"For those of us who represent teachers on the frontlines, the issue is how this translates to the day-to-day realities of teaching kids," explained an AFT statement targeted at Gates' sales pitch, which has also been parroted by U.S. Secretary of Education Arne Duncan in an ironically titled speech called "Bang for the Buck in Schooling." "What kind of future are we creating for our kids if education policies, however well-intentioned, result in larger classes and in teachers with less experience?"
One that is similar to the educational present, one would argue, only worse. According to the OECD, the United States is simply average in reading and science but below-average in math, not a good show for a declining empire convinced of its economic policies. With tax-cut compromises hammering Americans already besieged by a worsening unemployment nightmare, arguments over class size are trending toward class warfare. The United States already boasts the largest average class sizes outside of Asia, and those classes are inequitably distributed among the poor and people of color. Not a good show for the first African-American president in U.S. history, whose administration is looking to increase schools' storage capacity and hoping on a return on investment.
But if you follow the money, it leads to very rich people who have two sets of educational standards: One for their kids, and another for ours.
"They want to fire experienced teachers because they cost more, increase class size, and commit our kids to online learning -- none of which they would consider for their own children," said Haimson. "It is the height of hypocrisy."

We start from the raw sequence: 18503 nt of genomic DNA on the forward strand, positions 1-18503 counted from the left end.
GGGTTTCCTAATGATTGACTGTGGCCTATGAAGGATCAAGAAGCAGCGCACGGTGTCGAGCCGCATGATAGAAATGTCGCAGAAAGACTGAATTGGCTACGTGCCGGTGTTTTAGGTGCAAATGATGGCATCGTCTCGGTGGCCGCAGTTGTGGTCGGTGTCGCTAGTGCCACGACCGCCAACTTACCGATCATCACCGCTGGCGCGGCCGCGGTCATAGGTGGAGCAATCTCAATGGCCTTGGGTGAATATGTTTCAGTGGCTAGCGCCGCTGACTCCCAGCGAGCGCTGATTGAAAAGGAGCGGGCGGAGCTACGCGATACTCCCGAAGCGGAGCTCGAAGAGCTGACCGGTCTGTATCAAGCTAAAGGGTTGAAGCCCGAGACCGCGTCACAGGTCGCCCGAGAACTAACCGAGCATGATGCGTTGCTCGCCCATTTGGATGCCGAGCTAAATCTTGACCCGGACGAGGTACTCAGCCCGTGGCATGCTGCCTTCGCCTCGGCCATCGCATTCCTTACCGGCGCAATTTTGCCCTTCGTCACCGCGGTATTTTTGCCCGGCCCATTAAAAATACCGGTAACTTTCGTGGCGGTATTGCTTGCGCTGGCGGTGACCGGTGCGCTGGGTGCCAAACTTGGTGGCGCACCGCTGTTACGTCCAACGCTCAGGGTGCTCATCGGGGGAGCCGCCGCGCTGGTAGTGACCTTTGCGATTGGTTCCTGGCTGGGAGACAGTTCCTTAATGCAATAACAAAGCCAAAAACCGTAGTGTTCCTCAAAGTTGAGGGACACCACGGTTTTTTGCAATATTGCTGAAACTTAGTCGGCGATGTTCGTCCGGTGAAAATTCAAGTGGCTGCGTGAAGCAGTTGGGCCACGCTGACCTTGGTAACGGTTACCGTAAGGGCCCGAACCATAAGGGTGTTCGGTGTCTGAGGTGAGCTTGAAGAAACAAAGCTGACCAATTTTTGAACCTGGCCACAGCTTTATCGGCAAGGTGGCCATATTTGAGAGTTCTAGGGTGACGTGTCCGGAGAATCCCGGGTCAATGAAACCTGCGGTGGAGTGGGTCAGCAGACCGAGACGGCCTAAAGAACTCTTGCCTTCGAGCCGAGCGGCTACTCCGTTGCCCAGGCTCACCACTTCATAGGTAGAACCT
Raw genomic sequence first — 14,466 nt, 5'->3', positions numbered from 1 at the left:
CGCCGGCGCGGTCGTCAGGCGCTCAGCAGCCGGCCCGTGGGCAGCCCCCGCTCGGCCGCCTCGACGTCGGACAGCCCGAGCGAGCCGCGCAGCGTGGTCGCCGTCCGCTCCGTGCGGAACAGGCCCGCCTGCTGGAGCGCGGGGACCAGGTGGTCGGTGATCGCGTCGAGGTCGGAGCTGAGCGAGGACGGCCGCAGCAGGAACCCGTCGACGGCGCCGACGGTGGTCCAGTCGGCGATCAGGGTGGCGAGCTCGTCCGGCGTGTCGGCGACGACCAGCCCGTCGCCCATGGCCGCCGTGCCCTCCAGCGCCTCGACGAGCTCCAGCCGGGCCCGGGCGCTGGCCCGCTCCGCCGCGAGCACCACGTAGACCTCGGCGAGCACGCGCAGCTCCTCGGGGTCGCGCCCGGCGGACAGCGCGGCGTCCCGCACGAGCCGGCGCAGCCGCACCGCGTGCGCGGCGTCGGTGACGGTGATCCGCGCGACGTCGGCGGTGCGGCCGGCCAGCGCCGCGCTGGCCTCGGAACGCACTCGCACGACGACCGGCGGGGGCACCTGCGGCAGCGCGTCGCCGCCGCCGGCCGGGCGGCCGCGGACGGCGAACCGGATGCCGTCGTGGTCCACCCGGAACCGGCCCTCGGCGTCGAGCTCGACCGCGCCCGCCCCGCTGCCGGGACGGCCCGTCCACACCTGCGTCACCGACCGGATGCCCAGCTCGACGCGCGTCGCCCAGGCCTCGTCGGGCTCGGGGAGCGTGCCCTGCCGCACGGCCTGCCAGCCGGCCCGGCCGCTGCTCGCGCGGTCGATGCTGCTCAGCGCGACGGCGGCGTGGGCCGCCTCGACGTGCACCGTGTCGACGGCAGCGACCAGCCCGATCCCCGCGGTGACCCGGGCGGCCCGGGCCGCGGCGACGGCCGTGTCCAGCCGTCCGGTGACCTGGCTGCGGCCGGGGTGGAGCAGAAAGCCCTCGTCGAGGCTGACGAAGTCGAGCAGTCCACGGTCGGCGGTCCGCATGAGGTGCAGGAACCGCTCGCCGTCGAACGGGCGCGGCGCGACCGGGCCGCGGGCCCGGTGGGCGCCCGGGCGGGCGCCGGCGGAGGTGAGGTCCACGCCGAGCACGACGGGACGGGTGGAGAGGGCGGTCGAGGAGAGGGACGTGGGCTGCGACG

The AFT quickly tore apart Gates and Duncan's core data. Their austerity measures were based on the fragile assumptions that teacher experience has little correlation to student achievement, postgraduate study is negligible, and that class size doesn't really matter. But experience is everything in any field, pay raises are primary when it comes to retaining hires, and the advanced study of one's field is what keeps you from being shamefully passed up by countries like snowy Finland when it comes to educational excellence.
AFT's own proposals were common-sense suggestions for lowered recession expectations: More funded preschooling to close the achievement gap between the rich and the poor, community-minded schools that also dispense career and degree counseling as well as medical care, and a shared responsibility for educational achievement with the parents, the state and its policies. AFT's research has shown that decreased class sizes result in more graduates, who generate net cost savings of $168,000 per student. Sounds like a smart-money suggestion for the body politic, rather than just the rich. So what's the problem?